The Dangerous Idea of Hope

“If at first, the idea is not absurd, then there is no hope for it.”—Albert Einstein

The idea of Jesus has been absurd in every generation.

In the first century, doubt was the first response to Jesus. Kings did not come from Nazareth. No God would become a carpenter. A crucified man could not compete with Caesar. Dead men did not wake up from their sleep.

In the twenty first century, doubt remains a natural response to Him. No God has lived past the 20th century. No religion can make a case for peace. No book can tell the enlightened how to live. Dead men do not wake up from their sleep.

The idea of Jesus has been dangerous in every generation.

At the festival of dangerous ideas, author and journalist Peter Hitchens was asked what he thought was the most dangerous idea in the world. He said, “The most dangerous idea in human history and philosophy remains the belief that Jesus Christ was the son of God and rose from the dead, and that is the most dangerous idea you will ever encounter.”

“Why, dangerous?” he was asked.

“Because it alters the whole of human behaviour and all our responsibilities, it turns the universe from a meaningless chaos into a designed place in which there is justice and there is hope and therefore we all have a duty to discover the nature of that justice and work towards that hope. It alters us all. If you reject it, it alters us all as well. It is incredibly dangerous. It’s why so many people turn against it.”

In the first century, the idea of Jesus was dangerous to the powerful. An insecure king ordered infant genocide to protect his throne. A corrupt religious leadership called for crucifixion to preserve the establishment. A helpless governor washed his hands to safeguard his position. A public intellectual persecuted Christians to protect his tradition.

In the twenty first century, the idea of Jesus is a threat to injustice. It tells of a court that is higher than our courts. It reveals a King who is greater than our kings. It creates a people who live by a law that is higher than our laws. It promises a city tomorrow that is more creative, complete and cosmopolitan than any global city in the world today.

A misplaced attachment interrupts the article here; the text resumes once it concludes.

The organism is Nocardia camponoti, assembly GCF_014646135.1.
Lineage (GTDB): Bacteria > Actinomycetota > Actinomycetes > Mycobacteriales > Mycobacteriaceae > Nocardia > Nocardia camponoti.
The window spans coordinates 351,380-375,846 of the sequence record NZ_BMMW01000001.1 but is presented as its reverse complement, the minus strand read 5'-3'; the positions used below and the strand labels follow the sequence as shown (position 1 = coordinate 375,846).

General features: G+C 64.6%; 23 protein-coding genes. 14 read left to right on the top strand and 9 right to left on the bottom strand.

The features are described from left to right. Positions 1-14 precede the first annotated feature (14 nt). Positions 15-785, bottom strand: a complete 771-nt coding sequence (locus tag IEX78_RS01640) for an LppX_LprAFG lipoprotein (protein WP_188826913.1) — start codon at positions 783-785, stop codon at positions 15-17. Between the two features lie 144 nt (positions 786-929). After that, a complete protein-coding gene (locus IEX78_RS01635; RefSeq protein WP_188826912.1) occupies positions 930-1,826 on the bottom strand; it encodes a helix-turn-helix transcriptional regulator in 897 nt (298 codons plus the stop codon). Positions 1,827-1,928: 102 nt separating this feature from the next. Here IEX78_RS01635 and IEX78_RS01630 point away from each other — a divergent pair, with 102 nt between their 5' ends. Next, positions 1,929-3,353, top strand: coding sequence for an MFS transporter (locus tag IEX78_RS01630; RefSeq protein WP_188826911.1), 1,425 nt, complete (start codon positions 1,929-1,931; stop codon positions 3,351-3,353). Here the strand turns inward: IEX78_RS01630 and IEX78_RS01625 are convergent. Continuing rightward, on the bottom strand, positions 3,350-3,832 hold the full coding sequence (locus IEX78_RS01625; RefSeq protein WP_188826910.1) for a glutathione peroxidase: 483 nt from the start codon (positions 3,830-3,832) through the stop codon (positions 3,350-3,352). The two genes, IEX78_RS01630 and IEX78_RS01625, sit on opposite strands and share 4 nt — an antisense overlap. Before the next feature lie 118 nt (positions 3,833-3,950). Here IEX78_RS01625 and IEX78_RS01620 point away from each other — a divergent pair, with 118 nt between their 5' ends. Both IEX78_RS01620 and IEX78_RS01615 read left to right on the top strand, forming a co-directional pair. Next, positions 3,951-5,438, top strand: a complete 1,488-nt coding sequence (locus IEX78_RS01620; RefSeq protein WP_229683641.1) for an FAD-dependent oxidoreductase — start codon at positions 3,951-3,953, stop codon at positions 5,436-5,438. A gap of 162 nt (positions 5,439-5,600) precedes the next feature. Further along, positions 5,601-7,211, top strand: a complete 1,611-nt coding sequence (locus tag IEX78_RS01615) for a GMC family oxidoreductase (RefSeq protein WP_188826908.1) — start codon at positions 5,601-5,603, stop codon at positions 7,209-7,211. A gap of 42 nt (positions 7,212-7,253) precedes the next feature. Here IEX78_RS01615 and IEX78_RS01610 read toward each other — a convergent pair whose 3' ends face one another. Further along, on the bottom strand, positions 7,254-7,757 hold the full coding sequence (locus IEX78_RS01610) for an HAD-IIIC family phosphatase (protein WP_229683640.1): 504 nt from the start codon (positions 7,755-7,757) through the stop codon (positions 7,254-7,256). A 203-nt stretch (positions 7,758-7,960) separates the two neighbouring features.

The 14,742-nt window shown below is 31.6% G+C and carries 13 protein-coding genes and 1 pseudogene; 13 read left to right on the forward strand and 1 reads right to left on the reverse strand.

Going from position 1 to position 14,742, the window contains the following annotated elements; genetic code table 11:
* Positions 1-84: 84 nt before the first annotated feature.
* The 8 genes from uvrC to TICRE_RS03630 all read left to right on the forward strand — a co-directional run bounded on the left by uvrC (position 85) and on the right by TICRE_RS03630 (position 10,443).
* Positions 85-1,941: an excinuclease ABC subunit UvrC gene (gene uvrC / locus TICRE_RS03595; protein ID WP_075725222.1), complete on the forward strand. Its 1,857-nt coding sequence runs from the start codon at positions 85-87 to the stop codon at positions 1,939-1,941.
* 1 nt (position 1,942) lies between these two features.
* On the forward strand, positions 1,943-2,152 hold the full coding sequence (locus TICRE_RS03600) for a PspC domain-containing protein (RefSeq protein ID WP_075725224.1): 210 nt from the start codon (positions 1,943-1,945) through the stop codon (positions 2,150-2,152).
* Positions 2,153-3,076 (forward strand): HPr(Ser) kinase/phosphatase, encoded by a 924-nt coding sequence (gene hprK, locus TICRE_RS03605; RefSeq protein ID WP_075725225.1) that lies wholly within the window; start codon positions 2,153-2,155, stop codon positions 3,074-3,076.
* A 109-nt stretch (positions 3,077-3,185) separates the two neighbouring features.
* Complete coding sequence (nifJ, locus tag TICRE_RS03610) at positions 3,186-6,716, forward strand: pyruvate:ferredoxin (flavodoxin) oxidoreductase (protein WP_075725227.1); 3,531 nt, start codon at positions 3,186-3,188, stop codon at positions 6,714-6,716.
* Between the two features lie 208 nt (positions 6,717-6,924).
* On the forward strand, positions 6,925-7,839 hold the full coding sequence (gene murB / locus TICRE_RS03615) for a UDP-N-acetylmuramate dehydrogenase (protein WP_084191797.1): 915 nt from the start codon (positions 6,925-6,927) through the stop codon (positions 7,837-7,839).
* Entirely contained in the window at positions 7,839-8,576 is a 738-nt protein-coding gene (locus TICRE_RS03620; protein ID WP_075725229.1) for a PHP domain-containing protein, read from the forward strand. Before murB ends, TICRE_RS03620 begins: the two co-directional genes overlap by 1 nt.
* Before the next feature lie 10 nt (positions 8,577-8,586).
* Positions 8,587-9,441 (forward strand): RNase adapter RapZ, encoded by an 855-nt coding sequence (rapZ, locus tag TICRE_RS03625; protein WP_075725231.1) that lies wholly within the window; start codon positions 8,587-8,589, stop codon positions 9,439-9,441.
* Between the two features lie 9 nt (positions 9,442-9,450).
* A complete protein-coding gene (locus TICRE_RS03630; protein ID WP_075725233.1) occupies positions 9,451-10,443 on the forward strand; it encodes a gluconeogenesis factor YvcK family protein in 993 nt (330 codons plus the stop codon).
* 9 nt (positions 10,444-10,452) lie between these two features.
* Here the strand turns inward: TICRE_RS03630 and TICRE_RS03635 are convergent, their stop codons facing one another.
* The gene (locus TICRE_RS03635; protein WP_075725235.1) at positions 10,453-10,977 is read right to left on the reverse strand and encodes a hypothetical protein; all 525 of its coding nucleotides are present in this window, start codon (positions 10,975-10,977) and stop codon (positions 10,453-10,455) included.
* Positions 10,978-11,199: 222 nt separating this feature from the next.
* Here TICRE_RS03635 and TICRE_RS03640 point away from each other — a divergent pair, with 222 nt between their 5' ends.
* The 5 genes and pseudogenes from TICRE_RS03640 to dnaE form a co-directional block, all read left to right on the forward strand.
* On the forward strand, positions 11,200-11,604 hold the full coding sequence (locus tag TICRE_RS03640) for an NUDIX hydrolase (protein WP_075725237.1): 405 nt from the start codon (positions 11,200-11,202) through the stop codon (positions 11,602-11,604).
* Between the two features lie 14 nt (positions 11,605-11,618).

The idea of Jesus is true in every generation. It is not a true religion. It is a true story. I do not invite people to Jesus because He sells a new religion. I invite people to Jesus because He tells a different story.

I believe in the Bible because it tells a story that is an anti-dote to the newspaper. It is a story that makes an absurd first impression. But when reason meets faith, it is a story that turns out to be as dangerous as it is absurd and as hopeful as it is true.

The stories of the papers make me angry, bitter and cynical. They tell me that we are helpless and powerless and nothing will ever change. Women will be raped by taxi drivers. Children will be touched by priests. The rich will be unmoved by the poor. Shots will be fired to the glory of God.

The story of Jesus gives me purpose and hope. It tells me that we are not without help, not without power and nothing will remain the same. Women will be safe in every city. Children will be happy in every home. The nations will be moved by compassion. Songs will be sung to the glory of God.

The idea of Jesus is rooted in history

When former CNN television host Larry King was asked “If you could select any one person across all of history to interview, who would it be?”

Mr. King’s answer was that he would like to interview Jesus Christ. When the questioner followed with, “And what would you like to ask him?” King replied, “I would like to ask him if he was indeed virgin-born. The answer to that question would define history for me.”

This is the absurdity and the danger of hope, that if Jesus was born of a virgin and rose from the dead, history will go the way of God.

At Christmas, we do not celebrate the birth of a new religion. We remember that God became one of us so that we can become one with Him. We remember that the King we all want has arrived but not yet in His glory; the world we all want has come but not yet in its fullness.

At Christmas, we remember that there is a story being whispered into our hearts that is more attractive than the stories we hear in the world. We remember that the story of our lives can be given life when they are married to what God is writing in history.

At Christmas, we remember that it does not matter whether an idea appears to be absurd or turns out to be dangerous.

It only matters whether it is true.

Image Credit: Joey Gannon

One thought on “The Dangerous Idea of Hope

Leave a Reply

Fill in your details below or click an icon to log in:

WordPress.com Logo

You are commenting using your WordPress.com account. Log Out / Change )

Twitter picture

You are commenting using your Twitter account. Log Out / Change )

Facebook photo

You are commenting using your Facebook account. Log Out / Change )

Google+ photo

You are commenting using your Google+ account. Log Out / Change )

Connecting to %s